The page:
HOW CPAs Can Prepare for a Succession Plan

June 27, 2018 | By Paul Latham

Think “Bacon & Eggs”

All good things come in 3’s ….. and for any type of business there are only 3 types of exit strategy - unless you are planning on 'going bust' or giving the business away one day.

Those 3 types of business exits are:

  1. Going Public – possible but highly unlikely for a CPA
  2. 3rd Party sale – easy to plan for and to maximize value
  3. Business Succession – our focus today

Business Succession

From the 3 types of business exit – a succession is easily the most “idiosyncratic” and hardest to plan for. That is partly because there are (very broadly), once again 3 different types of business succession you may need to plan for:

- Family Business Succession

- Mix of Family & Management Business Succession

- Professional Business - CPA “Partnership Type” – Succession

Today, we are going to concentrate on the latter – the

 CPA “Partnership Type” Succession

This is more “standardized” in terms of best practice (compared to the other succession types) - as it can be structured just like a series of “mini internal sales” - and therefore (just like any 3rd party sale) becomes relatively logical and easy to plan for.

At Elite Resource Team Solutions we usually call this type of business succession a “Rolling CPA Partnership Succession Plan”

“Big Picture” Thinking Like a Business Owner

This “big picture” thinking really should start – quite literally, several years in advance of the ultimate succession. However we would normally begin by taking the partners through a thought process, and asking them some key questions - like:

  • “Have the (senior) partners ever given any thought to their ultimate destination (and do all Partners agree)?”
  • “What is the Partners current and ultimate target business value (and is everybody in agreement)?”
  • “What is their target timeline (or will it be different timing for different Partners)?”

More often than not, these questions will not have previously been discussed openly within the partnership. Then we ask some further key questions like:

  • “How are the Partners rewarded financially today?”
    • Usual answer is typically a Profit Sharing Ratio arrangement
  • “Alternatively – are you run like a ‘proper business’?”
    • Usual answer is – “what does that mean?
  • “Do you separate different elements of remuneration to incentivize Partners to achieve business success?”
    • Salary – Bonus – Equity Dividend – Interest – Rent rather than just a profit share?

When professional partnerships only work with “profit shares” - then we will draw the analogy that “maybe they enjoy playing golf with only 1 club in the bag too” because that’s not how their business owner clients work.

Next Steps – Working in Collaboration

Having worked through the above questions, the next step is often a conceptually difficult one for “Older Partners” to come to terms with.

Typically those partners need to change their perspective from “what’s-in-it for me” and begin to move towards how we might work together to make this a “win-win” scenario for all parties. Those parties being:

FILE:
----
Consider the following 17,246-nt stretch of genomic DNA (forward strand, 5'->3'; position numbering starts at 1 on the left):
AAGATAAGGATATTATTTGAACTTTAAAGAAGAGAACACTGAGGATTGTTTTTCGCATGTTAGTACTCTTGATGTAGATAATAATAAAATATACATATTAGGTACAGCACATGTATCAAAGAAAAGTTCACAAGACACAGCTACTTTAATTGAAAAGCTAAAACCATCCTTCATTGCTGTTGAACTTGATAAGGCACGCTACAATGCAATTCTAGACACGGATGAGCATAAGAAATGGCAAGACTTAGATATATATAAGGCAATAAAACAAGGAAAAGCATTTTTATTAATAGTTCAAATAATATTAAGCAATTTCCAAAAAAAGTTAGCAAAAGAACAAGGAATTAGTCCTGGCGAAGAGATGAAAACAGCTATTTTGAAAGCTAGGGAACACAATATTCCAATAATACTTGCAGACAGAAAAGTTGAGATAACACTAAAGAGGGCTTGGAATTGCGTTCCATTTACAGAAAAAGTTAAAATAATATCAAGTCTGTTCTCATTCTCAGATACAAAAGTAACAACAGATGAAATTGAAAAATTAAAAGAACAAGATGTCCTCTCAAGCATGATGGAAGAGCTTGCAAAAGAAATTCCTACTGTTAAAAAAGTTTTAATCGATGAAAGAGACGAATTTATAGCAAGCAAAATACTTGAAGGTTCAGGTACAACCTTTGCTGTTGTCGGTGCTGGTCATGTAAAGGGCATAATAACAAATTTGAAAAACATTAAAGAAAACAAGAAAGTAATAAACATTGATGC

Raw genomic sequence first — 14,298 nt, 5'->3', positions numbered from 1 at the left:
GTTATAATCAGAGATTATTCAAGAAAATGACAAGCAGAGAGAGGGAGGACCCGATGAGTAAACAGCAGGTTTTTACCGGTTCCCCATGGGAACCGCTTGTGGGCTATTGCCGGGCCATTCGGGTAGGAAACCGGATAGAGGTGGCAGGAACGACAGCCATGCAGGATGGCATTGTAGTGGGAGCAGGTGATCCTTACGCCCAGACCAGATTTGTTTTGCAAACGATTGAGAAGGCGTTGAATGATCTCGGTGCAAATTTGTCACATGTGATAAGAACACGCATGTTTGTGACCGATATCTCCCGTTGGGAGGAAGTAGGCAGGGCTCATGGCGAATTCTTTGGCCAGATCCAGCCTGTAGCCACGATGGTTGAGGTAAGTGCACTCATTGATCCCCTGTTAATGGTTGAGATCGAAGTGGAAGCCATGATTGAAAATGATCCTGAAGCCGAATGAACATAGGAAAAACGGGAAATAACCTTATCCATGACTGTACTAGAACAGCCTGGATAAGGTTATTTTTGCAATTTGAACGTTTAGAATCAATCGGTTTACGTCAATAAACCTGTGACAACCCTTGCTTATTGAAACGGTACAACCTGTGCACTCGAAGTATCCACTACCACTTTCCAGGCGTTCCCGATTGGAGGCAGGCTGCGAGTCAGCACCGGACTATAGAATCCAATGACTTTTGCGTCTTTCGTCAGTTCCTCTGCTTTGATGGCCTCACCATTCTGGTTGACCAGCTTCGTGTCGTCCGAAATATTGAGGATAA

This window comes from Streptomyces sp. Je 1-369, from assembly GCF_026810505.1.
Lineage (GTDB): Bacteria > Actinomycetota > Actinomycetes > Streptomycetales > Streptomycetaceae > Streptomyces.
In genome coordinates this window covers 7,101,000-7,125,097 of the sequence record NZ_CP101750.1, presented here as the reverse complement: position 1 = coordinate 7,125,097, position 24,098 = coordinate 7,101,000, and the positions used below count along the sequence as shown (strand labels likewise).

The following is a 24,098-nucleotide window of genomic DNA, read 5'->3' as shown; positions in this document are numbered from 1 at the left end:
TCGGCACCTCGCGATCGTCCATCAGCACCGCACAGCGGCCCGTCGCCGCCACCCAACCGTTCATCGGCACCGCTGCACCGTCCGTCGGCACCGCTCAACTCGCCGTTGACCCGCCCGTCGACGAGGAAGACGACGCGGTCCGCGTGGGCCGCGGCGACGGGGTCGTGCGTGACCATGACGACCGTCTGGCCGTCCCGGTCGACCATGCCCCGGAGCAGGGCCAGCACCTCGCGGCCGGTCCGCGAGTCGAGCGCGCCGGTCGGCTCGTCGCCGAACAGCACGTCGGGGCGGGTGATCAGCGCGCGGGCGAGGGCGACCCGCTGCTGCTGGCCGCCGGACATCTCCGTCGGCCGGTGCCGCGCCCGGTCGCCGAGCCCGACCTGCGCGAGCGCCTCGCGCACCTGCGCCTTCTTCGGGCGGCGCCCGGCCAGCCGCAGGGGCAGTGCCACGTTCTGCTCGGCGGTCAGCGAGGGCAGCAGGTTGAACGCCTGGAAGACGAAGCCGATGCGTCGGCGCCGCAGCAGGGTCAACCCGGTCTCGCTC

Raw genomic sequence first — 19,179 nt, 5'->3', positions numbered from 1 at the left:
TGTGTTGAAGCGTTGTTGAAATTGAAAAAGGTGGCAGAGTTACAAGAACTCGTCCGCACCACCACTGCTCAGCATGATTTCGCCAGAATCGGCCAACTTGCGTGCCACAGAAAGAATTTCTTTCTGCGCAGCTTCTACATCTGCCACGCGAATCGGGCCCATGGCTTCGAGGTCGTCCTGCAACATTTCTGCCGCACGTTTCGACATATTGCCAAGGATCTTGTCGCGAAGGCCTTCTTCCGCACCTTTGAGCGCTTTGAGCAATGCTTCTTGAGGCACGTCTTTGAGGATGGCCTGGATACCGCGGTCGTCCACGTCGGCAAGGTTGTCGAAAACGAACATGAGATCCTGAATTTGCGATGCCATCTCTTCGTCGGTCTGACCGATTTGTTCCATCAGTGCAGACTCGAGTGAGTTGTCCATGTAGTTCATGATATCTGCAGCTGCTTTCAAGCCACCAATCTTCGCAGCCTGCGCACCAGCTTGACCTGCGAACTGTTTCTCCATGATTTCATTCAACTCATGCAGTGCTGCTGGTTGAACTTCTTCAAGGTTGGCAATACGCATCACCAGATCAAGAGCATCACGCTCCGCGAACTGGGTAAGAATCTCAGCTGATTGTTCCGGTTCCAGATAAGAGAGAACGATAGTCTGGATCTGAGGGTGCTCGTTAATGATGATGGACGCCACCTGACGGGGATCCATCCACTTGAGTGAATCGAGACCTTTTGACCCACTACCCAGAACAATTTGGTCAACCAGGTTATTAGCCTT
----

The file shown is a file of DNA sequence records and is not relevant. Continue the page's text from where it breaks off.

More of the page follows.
- “Older Partners” (today)

- “Younger Partners” (today) – and even perhaps

“Future Partners” (in prospect today)

The parties need to work in collaboration to make a “Rolling Partner Succession Plan” sustainable and a win-win for all concerned.

“Balancing the Scales” – Certainty v Opportunity

A particular problem with partnerships generally is that they are usually only seen by the Partners as an “income-producing asset” rather than having a potential “capital-value”.

Consequently, it’s often in the best interest of the “Older Partner” to keep hanging on for “one more year” of income - and to focus (short term) on saving costs and maximizing revenue so that there’s a larger profit share next year.

Similarly, it is typically in the best interest of the “Older Partner” to ignore any plans to build the business for the longer-term because they will not be around to potentially benefit from those longer-term gains.

As a general rule, the “Older Partner” will prefer to focus on CERTAINTY. They will want to be certain that they will realize the financial value that they have built up (and have currently invested) in their CPA business.

By contrast, the “Younger Partner” will prefer to focus on OPPORTUNITY. They want the opportunity to help shape the business and create future business value.

To create a successful “Rolling Succession Plan”, all parties should be willing to balance, as near as possible, between the contrasting needs for certainty and opportunity (or the succession plan will most likely fail).

“Drawing a Line in the Sand” – “Creating a Bridge to the Future”

Often the best starting point is for the Partners (“Old” and “New”) to agree to “draw a line in the sand” between past CPA business performance and the future CPA business performance. This allows us to create a “bridge” to the future succession plan.